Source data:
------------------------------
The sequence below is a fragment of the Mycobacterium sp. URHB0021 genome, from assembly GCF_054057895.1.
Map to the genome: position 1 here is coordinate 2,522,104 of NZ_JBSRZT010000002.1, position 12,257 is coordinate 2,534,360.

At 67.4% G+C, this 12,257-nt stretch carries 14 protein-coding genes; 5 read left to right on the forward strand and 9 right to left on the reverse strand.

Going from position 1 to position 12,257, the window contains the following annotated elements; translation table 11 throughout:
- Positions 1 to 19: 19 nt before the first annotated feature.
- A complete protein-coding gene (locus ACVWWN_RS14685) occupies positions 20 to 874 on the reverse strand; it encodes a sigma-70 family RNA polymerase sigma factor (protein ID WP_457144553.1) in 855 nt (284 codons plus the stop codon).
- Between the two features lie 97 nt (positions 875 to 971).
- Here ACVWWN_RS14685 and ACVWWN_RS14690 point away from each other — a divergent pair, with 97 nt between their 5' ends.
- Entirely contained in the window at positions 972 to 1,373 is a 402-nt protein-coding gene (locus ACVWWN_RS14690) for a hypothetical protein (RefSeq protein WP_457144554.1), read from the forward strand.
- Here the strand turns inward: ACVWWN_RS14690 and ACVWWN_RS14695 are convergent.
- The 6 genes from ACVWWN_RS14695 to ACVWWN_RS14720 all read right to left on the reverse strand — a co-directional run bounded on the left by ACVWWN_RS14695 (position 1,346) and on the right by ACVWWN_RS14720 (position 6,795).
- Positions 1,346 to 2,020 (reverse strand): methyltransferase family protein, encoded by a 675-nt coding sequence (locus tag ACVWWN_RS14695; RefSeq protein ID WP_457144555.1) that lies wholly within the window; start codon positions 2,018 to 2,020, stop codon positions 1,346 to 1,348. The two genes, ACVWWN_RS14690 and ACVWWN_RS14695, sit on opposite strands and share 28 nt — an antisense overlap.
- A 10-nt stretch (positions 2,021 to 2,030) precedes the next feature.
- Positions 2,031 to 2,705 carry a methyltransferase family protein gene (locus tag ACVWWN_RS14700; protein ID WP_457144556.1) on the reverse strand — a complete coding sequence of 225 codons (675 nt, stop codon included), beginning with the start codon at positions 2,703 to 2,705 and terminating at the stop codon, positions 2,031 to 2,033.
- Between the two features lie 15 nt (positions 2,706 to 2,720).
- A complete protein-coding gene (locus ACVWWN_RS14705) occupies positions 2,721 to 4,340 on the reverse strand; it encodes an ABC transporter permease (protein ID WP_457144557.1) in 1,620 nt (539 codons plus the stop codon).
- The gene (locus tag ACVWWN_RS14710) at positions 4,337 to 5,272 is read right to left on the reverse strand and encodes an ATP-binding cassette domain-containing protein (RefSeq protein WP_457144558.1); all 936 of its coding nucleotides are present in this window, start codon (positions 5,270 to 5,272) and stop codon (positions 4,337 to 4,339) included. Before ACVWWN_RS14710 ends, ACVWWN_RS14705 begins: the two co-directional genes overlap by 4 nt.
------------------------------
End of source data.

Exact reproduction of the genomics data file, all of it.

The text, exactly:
The sequence below is a fragment of the Mycobacterium sp. URHB0021 genome, from assembly GCF_054057895.1.
Map to the genome: position 1 here is coordinate 2,522,104 of NZ_JBSRZT010000002.1, position 12,257 is coordinate 2,534,360.

At 67.4% G+C, this 12,257-nt stretch carries 14 protein-coding genes; 5 read left to right on the forward strand and 9 right to left on the reverse strand.

Going from position 1 to position 12,257, the window contains the following annotated elements; translation table 11 throughout:
- Positions 1 to 19: 19 nt before the first annotated feature.
- A complete protein-coding gene (locus ACVWWN_RS14685) occupies positions 20 to 874 on the reverse strand; it encodes a sigma-70 family RNA polymerase sigma factor (protein ID WP_457144553.1) in 855 nt (284 codons plus the stop codon).
- Between the two features lie 97 nt (positions 875 to 971).
- Here ACVWWN_RS14685 and ACVWWN_RS14690 point away from each other — a divergent pair, with 97 nt between their 5' ends.
- Entirely contained in the window at positions 972 to 1,373 is a 402-nt protein-coding gene (locus ACVWWN_RS14690) for a hypothetical protein (RefSeq protein WP_457144554.1), read from the forward strand.
- Here the strand turns inward: ACVWWN_RS14690 and ACVWWN_RS14695 are convergent.
- The 6 genes from ACVWWN_RS14695 to ACVWWN_RS14720 all read right to left on the reverse strand — a co-directional run bounded on the left by ACVWWN_RS14695 (position 1,346) and on the right by ACVWWN_RS14720 (position 6,795).
- Positions 1,346 to 2,020 (reverse strand): methyltransferase family protein, encoded by a 675-nt coding sequence (locus tag ACVWWN_RS14695; RefSeq protein ID WP_457144555.1) that lies wholly within the window; start codon positions 2,018 to 2,020, stop codon positions 1,346 to 1,348. The two genes, ACVWWN_RS14690 and ACVWWN_RS14695, sit on opposite strands and share 28 nt — an antisense overlap.
- A 10-nt stretch (positions 2,021 to 2,030) precedes the next feature.
- Positions 2,031 to 2,705 carry a methyltransferase family protein gene (locus tag ACVWWN_RS14700; protein ID WP_457144556.1) on the reverse strand — a complete coding sequence of 225 codons (675 nt, stop codon included), beginning with the start codon at positions 2,703 to 2,705 and terminating at the stop codon, positions 2,031 to 2,033.
- Between the two features lie 15 nt (positions 2,706 to 2,720).
- A complete protein-coding gene (locus ACVWWN_RS14705) occupies positions 2,721 to 4,340 on the reverse strand; it encodes an ABC transporter permease (protein ID WP_457144557.1) in 1,620 nt (539 codons plus the stop codon).
- The gene (locus tag ACVWWN_RS14710) at positions 4,337 to 5,272 is read right to left on the reverse strand and encodes an ATP-binding cassette domain-containing protein (RefSeq protein WP_457144558.1); all 936 of its coding nucleotides are present in this window, start codon (positions 5,270 to 5,272) and stop codon (positions 4,337 to 4,339) included. Before ACVWWN_RS14710 ends, ACVWWN_RS14705 begins: the two co-directional genes overlap by 4 nt.